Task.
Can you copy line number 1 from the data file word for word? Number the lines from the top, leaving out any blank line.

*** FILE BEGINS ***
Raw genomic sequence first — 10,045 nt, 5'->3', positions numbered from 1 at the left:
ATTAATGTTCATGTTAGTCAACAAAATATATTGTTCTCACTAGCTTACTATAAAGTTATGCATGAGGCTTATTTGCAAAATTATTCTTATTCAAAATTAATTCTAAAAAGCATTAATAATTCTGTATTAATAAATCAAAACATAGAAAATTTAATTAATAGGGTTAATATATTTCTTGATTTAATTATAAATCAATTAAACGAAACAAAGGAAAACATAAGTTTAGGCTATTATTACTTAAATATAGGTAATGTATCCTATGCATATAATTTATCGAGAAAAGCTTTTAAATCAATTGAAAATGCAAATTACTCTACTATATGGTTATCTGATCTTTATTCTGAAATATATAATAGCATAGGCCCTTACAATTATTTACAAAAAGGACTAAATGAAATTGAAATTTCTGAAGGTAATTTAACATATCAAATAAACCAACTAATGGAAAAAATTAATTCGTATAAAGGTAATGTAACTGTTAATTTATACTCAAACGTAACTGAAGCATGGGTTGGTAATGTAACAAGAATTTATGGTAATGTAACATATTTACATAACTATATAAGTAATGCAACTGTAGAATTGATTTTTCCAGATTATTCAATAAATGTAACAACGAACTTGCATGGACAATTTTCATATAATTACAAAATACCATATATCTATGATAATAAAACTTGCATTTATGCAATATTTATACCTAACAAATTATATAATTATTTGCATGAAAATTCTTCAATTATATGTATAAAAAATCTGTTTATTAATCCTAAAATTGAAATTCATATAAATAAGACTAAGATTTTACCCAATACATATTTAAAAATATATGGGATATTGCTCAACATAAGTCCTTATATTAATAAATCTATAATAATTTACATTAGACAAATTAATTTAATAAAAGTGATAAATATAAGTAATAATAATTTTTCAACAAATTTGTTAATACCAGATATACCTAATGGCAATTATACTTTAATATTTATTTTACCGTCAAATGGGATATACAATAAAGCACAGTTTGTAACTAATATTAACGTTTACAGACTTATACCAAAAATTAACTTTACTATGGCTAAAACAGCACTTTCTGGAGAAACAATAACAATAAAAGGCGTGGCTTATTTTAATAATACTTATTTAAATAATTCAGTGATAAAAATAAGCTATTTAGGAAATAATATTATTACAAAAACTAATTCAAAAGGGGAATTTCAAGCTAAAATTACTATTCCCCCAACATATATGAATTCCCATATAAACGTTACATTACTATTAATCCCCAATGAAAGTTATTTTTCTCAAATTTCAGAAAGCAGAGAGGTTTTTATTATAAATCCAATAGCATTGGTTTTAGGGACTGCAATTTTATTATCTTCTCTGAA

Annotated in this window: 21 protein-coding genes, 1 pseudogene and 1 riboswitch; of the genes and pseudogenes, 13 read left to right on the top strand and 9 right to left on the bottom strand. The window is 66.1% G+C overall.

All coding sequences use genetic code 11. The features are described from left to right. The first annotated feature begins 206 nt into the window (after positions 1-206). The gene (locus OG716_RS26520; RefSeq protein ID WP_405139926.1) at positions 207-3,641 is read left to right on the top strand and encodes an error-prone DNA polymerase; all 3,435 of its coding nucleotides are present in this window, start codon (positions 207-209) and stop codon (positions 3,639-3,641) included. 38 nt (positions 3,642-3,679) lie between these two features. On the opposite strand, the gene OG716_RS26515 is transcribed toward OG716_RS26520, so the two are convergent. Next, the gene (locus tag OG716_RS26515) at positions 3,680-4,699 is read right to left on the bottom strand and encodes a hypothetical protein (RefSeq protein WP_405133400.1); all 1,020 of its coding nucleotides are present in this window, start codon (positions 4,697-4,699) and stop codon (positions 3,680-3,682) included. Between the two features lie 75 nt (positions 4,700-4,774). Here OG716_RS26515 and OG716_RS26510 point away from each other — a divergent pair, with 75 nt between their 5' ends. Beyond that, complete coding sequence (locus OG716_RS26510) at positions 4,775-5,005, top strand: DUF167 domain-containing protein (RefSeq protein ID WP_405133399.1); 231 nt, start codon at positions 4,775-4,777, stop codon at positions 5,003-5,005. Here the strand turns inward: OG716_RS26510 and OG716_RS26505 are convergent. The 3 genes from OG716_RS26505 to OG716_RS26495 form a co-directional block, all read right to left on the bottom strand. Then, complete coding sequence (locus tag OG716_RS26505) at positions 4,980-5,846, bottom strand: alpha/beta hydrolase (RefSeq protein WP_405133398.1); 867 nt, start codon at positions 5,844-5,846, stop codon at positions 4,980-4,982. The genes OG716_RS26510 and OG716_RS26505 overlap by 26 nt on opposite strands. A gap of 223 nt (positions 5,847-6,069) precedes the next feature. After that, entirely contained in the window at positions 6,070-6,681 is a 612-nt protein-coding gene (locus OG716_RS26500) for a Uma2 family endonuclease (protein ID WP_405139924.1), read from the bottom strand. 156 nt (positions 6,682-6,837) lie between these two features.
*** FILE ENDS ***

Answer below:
Raw genomic sequence first — 10,045 nt, 5'->3', positions numbered from 1 at the left: